siff officially ended last night. i slowed down towards the end of the festival, both with volunteering and viewing. but here are the last of batch of films i chose.
Leonard (Joshua Leonard, Humpday) is an L.A. filmmaker with big ideas but no clue about how to turn them into real projects. Nelson (co-director Sean Nelson) is his long-suffering best friend who humors Leonard, but never takes his grand plans seriously. Rather than work on a script, Leonard first focuses on landing bankable talent, namely an A-lister known as Gregg D (Ross Partridge, Baghead, The Off Hours). The only problem is, Gregg has just checked into Wingspan, an ultra-swanky, $10,000-a-week rehab clinic for substance abuse. In a stroke of demented genius, Leonard decides to fake a drug addiction, check himself into the clinic (using Nelson’s trust fund), befriend Gregg D, and become the next Oliver Stone. But once he’s inside Wingspan’s ridiculously cushy grounds, Leonard realizes that, in spite of his charade, perhaps he’s not that much different from the other patients. With a strong Northwest filmmaking pedigree, Treatment is not only a spot-on satire of Hollywood narcissism and phony celebrity rehab culture, but also a sobering study on the perils of ambition and obsession. Look for brilliant comic cameos by John Hodgman (The Daily Show), and musician Robyn Hitchcock, who also provides original music for the film. (source)
The digital revolution has changed the way artists, musicians, filmmakers, and writers create and share their art. Virtually unlimited creative opportunities have been unleashed, and with little more than a laptop and an internet connection, almost anyone can record a song, write a novel, or make a film, and then instantaneously share it with the world. Icelandic musician Olafur Arnalds went from making homemade digital compositions to performing with a full classical orchestra. Filmmaker Lena Dunham was able to make her award-winning film Tiny Furniture the way she envisioned thanks to new digital technologies. Best-selling author Seth Godin broke new ground when he decided to leave his publisher behind and give away his book for free online. Filmmakers David Dworsky and Victor Köhler talk with some of the digital era’s most influential creators and explore the burning questions underneath this vast cultural transformation. Is allowing new technology to subvert old business models really giving artists unprecedented freedom? Are the truly talented drowning in an ocean of mediocre content? And with everyone able to create, what defines art in the digital age? (source)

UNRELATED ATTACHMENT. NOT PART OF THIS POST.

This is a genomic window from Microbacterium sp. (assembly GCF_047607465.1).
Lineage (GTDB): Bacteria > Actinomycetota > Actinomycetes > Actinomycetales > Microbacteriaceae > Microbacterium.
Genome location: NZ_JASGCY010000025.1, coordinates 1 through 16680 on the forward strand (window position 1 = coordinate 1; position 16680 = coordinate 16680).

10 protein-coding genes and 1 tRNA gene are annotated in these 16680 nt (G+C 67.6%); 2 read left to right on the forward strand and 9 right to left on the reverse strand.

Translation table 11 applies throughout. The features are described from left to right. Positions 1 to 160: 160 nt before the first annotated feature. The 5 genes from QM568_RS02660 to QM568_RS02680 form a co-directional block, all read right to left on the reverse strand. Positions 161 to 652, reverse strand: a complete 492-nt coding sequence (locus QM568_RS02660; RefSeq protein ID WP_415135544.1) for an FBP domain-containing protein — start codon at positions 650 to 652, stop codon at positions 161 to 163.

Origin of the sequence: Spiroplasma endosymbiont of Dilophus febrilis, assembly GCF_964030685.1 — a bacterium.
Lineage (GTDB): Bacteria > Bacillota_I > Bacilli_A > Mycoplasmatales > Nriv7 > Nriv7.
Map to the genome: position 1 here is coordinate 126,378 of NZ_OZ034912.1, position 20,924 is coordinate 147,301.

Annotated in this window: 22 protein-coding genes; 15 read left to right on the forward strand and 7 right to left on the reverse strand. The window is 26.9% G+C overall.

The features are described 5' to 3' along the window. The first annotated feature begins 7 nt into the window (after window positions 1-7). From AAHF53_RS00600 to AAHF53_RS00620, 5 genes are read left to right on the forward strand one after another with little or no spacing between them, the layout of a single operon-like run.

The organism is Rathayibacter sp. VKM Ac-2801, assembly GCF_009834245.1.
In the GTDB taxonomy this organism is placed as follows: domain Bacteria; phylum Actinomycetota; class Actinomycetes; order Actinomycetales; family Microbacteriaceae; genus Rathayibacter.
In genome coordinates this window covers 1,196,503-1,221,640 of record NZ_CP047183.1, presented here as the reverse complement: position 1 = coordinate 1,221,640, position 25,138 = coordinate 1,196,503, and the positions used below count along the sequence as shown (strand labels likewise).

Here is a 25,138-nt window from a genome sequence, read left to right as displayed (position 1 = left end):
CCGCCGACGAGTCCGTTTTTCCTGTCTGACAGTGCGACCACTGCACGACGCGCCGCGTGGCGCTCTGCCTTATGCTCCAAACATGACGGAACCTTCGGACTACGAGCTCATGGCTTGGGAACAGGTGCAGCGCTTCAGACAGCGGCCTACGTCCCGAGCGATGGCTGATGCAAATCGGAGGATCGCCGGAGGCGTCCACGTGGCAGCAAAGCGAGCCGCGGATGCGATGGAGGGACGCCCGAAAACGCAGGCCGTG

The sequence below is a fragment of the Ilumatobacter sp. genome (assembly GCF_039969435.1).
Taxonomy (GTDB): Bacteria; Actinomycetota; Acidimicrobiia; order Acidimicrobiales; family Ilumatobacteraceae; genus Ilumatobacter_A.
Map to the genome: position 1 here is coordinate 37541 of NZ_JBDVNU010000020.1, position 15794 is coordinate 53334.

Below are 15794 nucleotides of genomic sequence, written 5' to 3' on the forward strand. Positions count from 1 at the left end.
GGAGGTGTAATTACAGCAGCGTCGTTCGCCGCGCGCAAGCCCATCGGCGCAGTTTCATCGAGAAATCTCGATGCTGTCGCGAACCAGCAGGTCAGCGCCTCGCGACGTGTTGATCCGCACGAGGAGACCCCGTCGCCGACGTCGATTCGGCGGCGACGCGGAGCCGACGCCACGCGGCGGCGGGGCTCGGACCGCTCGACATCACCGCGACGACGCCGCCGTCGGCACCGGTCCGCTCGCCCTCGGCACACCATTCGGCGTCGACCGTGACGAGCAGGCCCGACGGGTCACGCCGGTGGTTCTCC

Join our side of animation superstars as they endeavor to show you to strange, new, and exciting visions in short film form. (source)
Anchored by the kind of tour-de-force performance that has made Gérard Depardieu an icon, Benoît Delépine and Gustave de Kervern’s offbeat, affectionate, and frequently very funny road movie provides the hulking actor with his best role in years. He plays Serge (known as “Mammuth” to friends, after his rusting old motorcycle), first seen attending his retirement party at the local pork slaughterhouse. An honest and genuine guy—if not exactly an intellectual heavyweight—Serge finds himself at loose ends now that his working life is over, and it is his wife Catherine (the superb Yolande Moreau) who suggests he seek out his old employers in order to get all his pension-application paperwork in order. Out comes the motorbike, and off scoots Serge on an adventure that will see him cross paths with con artists, his kooky relatives, some hilariously officious bureaucrats—and the ghost of his first love, as embodied by Isabelle Adjani. Delépine and de Kervern underscore the laughs with an unsentimental thread of genuine emotion throughout and then they do the smart thing: they let Depardieu take over. His Serge is one of the most unforgettable characters ever on film. (source)